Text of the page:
Steam the dumplings until the puff up, about 15 minutes.
Serve with dumpling dipping sauce.
These dumplings were so good and worth all the work and waiting time. I was so proud of myself for making something that tasted like it came from the local Asian place we get take-out from. Plus, it made 2 dinners and 2 lunches, not to shabby for 1 recipe!
Here’s the full recipe adapted from Cooking Light and the dipping sauce is from PF Changs:
- ½ teaspoon five-spice powder
- 1 pound pork tenderloin, trimmed
- Cooking spray
- 1 cup thinly sliced green onions
- 3 tablespoons hoisin sauce
- 2 tablespoons rice vinegar
- 1 tablespoon low-sodium soy sauce
- 1½ teaspoons honey
- 1 teaspoon minced peeled fresh ginger
- 1 teaspoon minced garlic
- ¼ teaspoon salt
- 1 cup warm water (100° to 110°)
- 3 tablespoons sugar
- 1 package dry yeast (about 2¼ teaspoons)
- 3¼ cups all-purpose flour (about 14⅔ ounces)
- 3 tablespoons canola oil
- ¼ teaspoon salt
- 1½ teaspoons baking powder
- Dipping Sauce:
- cup water
- cup soy sauce
- 1 teaspoon chili paste
- 1 tablespoon vinegar
- 2 tablespoons sugar
- 1 teaspoon fresh ginger, ground
- Heat oven to 400 degrees. To prepare the filling, rub five-spice powder evenly over pork. Cook pork on for 40 minutes, turning half way through. Remove pork from pan, and let stand 15 minutes.
- Cut pork crosswise into thin slices; cut slices into thin strips. Place pork in a medium bowl. Add onions and next 7 ingredients (through ¼ teaspoon salt); stir well to combine. Cover and refrigerate.
- To prepare dough, combine 1 cup warm water, sugar, and yeast in a large bowl; let stand 5 minutes.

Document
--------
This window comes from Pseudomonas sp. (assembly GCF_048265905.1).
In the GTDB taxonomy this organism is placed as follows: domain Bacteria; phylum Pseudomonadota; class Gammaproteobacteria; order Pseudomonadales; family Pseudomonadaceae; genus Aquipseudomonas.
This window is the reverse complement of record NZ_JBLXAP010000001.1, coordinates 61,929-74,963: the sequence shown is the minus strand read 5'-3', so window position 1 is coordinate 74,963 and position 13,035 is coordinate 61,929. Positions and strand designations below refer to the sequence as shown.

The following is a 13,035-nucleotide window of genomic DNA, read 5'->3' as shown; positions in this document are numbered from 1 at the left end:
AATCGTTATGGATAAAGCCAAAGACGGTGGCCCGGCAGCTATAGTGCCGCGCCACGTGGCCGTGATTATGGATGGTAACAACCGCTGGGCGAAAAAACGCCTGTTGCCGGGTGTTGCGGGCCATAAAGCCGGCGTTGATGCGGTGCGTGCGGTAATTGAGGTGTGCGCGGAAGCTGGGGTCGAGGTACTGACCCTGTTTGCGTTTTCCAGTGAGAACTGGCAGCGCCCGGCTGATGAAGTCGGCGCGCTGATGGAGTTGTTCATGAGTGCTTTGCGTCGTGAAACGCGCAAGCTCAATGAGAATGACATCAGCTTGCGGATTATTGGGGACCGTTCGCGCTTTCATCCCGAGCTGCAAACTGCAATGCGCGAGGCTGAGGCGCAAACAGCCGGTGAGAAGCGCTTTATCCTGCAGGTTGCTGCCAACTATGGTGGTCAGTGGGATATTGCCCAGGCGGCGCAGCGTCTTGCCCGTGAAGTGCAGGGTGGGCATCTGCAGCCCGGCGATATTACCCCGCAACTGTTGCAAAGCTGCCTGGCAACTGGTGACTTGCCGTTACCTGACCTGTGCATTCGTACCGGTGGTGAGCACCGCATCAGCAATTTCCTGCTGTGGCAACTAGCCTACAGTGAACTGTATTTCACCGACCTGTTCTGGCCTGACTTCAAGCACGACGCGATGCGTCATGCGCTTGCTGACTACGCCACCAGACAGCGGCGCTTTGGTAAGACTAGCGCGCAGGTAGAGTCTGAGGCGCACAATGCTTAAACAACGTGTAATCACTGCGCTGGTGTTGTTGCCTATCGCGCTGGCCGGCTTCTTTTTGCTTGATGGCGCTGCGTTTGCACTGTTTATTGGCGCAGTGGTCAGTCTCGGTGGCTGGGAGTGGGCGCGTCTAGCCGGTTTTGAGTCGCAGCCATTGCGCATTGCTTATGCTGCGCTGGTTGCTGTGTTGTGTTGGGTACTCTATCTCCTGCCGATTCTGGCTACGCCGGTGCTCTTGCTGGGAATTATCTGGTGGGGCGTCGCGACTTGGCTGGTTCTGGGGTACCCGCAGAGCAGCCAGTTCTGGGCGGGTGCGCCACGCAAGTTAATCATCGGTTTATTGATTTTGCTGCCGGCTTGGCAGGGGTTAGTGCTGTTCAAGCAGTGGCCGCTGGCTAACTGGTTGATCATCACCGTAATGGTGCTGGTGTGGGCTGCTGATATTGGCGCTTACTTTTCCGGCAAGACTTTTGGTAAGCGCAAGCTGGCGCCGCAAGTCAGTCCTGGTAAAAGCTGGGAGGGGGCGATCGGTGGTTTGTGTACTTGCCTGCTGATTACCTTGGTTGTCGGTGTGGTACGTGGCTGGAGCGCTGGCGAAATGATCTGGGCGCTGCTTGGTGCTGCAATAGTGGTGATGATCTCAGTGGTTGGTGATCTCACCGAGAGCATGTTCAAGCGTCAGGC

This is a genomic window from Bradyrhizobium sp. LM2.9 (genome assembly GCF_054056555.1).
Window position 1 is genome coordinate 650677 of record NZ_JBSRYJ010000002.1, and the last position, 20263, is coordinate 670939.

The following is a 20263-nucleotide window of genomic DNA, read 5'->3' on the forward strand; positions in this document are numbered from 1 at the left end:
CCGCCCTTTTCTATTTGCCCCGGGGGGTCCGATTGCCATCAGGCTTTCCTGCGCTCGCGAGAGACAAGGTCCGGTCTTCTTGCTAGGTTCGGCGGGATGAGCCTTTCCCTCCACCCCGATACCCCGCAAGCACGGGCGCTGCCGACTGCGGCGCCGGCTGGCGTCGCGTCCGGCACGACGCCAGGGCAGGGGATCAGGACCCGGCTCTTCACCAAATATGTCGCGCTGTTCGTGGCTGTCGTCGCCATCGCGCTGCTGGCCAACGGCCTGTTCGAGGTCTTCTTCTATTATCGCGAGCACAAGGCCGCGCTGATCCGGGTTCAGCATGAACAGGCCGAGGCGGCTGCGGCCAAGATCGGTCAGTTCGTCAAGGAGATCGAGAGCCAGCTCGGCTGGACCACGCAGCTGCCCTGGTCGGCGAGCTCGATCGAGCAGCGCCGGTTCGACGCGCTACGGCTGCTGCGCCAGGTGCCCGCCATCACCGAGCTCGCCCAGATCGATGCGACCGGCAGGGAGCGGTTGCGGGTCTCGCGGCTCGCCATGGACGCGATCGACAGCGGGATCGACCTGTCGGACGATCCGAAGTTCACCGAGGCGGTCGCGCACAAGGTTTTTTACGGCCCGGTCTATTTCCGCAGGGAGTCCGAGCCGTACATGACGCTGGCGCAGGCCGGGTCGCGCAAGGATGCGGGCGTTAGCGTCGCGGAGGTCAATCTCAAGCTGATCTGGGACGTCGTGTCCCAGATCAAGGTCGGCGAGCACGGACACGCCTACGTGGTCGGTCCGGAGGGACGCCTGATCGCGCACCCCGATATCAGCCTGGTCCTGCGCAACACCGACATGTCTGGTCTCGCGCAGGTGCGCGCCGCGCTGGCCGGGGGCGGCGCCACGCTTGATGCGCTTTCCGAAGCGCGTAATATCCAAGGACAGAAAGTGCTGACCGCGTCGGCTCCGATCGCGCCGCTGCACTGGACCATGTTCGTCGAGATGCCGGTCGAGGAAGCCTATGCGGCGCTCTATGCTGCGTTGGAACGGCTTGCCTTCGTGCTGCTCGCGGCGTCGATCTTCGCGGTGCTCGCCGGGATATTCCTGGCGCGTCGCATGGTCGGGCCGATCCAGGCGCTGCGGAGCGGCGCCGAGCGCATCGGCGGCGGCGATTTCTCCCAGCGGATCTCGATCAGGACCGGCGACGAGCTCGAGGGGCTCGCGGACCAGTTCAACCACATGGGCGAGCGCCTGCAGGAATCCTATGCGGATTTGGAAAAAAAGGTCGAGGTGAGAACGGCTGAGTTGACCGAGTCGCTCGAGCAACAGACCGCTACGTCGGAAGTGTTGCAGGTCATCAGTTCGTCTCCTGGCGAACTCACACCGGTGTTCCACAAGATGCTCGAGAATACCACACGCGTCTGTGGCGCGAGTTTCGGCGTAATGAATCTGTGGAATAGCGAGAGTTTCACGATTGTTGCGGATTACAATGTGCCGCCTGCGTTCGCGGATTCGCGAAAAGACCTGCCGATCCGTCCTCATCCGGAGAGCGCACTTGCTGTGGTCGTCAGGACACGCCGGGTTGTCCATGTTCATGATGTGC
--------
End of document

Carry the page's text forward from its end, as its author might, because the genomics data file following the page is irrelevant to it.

- Lightly spoon flour into dry measuring cups; level with a knife. Add flour, oil, and ¼ teaspoon salt to yeast mixture; stir until a soft dough forms. Turn dough out onto a lightly floured surface. Knead until smooth and elastic (about 10 minutes). Place dough in a large bowl coated with cooking spray, turning to coat top. Cover and let rise in a warm place (85°), free from drafts, 1 hour or until doubled in size. (Gently press two fingers into dough. If indentation remains, dough has risen enough.)
- Punch dough down; let rest 5 minutes. Turn dough out onto a clean surface; knead in baking powder. Let dough rest 5 minutes.
- Divide dough into 10 equal portions, forming each into a ball. Working with one dough ball at a time (cover remaining dough balls to keep from drying), roll ball into a 5-inch circle. Place ¼ cup filling in center of dough circle. Bring up sides to cover filling and meet on top. Pinch and seal closed with a twist. Repeat procedure with remaining dough balls and filling.
- Arrange 5 buns seam side down, 1 inch apart, in each tier of a 2-tiered bamboo steamer. Stack tiers; cover with lid.
- Add water to a large skillet to a depth of 1 inch; bring to a boil over medium-high heat. Place steamer in pan; steam 15 minutes or until puffed and set. Cool 10 minutes before serving.